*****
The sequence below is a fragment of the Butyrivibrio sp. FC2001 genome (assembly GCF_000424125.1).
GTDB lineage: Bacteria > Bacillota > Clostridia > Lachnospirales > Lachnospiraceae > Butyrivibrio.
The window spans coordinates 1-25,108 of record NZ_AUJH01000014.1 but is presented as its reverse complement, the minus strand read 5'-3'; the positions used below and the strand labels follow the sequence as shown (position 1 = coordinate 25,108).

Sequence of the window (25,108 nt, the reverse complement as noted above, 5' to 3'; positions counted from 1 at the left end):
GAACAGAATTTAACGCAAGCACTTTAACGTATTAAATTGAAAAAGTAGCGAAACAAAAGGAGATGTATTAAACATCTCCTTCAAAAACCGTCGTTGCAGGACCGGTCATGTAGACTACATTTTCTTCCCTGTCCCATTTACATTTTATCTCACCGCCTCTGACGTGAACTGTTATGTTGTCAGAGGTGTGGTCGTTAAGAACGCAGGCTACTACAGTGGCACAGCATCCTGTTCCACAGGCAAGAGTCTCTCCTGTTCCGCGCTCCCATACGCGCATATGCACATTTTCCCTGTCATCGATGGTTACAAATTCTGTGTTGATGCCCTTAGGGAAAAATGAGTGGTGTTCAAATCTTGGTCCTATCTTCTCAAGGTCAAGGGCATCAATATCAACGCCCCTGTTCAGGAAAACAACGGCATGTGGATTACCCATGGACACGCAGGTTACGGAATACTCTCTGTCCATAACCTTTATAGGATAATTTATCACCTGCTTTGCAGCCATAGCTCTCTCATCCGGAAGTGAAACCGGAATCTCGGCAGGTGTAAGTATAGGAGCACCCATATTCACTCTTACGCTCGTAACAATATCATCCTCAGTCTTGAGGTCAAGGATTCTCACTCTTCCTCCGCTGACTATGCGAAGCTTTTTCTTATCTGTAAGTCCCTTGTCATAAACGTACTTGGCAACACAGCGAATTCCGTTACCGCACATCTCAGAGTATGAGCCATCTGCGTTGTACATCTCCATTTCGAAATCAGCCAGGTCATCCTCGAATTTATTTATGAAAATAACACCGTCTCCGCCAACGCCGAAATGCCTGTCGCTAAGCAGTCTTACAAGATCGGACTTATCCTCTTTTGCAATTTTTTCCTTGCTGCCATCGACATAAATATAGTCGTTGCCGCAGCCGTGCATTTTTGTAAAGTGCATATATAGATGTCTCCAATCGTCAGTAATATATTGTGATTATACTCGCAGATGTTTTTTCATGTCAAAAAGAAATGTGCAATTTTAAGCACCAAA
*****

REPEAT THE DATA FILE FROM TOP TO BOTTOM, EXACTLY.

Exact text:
The sequence below is a fragment of the Butyrivibrio sp. FC2001 genome (assembly GCF_000424125.1).
GTDB lineage: Bacteria > Bacillota > Clostridia > Lachnospirales > Lachnospiraceae > Butyrivibrio.
The window spans coordinates 1-25,108 of record NZ_AUJH01000014.1 but is presented as its reverse complement, the minus strand read 5'-3'; the positions used below and the strand labels follow the sequence as shown (position 1 = coordinate 25,108).

Sequence of the window (25,108 nt, the reverse complement as noted above, 5' to 3'; positions counted from 1 at the left end):
GAACAGAATTTAACGCAAGCACTTTAACGTATTAAATTGAAAAAGTAGCGAAACAAAAGGAGATGTATTAAACATCTCCTTCAAAAACCGTCGTTGCAGGACCGGTCATGTAGACTACATTTTCTTCCCTGTCCCATTTACATTTTATCTCACCGCCTCTGACGTGAACTGTTATGTTGTCAGAGGTGTGGTCGTTAAGAACGCAGGCTACTACAGTGGCACAGCATCCTGTTCCACAGGCAAGAGTCTCTCCTGTTCCGCGCTCCCATACGCGCATATGCACATTTTCCCTGTCATCGATGGTTACAAATTCTGTGTTGATGCCCTTAGGGAAAAATGAGTGGTGTTCAAATCTTGGTCCTATCTTCTCAAGGTCAAGGGCATCAATATCAACGCCCCTGTTCAGGAAAACAACGGCATGTGGATTACCCATGGACACGCAGGTTACGGAATACTCTCTGTCCATAACCTTTATAGGATAATTTATCACCTGCTTTGCAGCCATAGCTCTCTCATCCGGAAGTGAAACCGGAATCTCGGCAGGTGTAAGTATAGGAGCACCCATATTCACTCTTACGCTCGTAACAATATCATCCTCAGTCTTGAGGTCAAGGATTCTCACTCTTCCTCCGCTGACTATGCGAAGCTTTTTCTTATCTGTAAGTCCCTTGTCATAAACGTACTTGGCAACACAGCGAATTCCGTTACCGCACATCTCAGAGTATGAGCCATCTGCGTTGTACATCTCCATTTCGAAATCAGCCAGGTCATCCTCGAATTTATTTATGAAAATAACACCGTCTCCGCCAACGCCGAAATGCCTGTCGCTAAGCAGTCTTACAAGATCGGACTTATCCTCTTTTGCAATTTTTTCCTTGCTGCCATCGACATAAATATAGTCGTTGCCGCAGCCGTGCATTTTTGTAAAGTGCATATATAGATGTCTCCAATCGTCAGTAATATATTGTGATTATACTCGCAGATGTTTTTTCATGTCAAAAAGAAATGTGCAATTTTAAGCACCAAA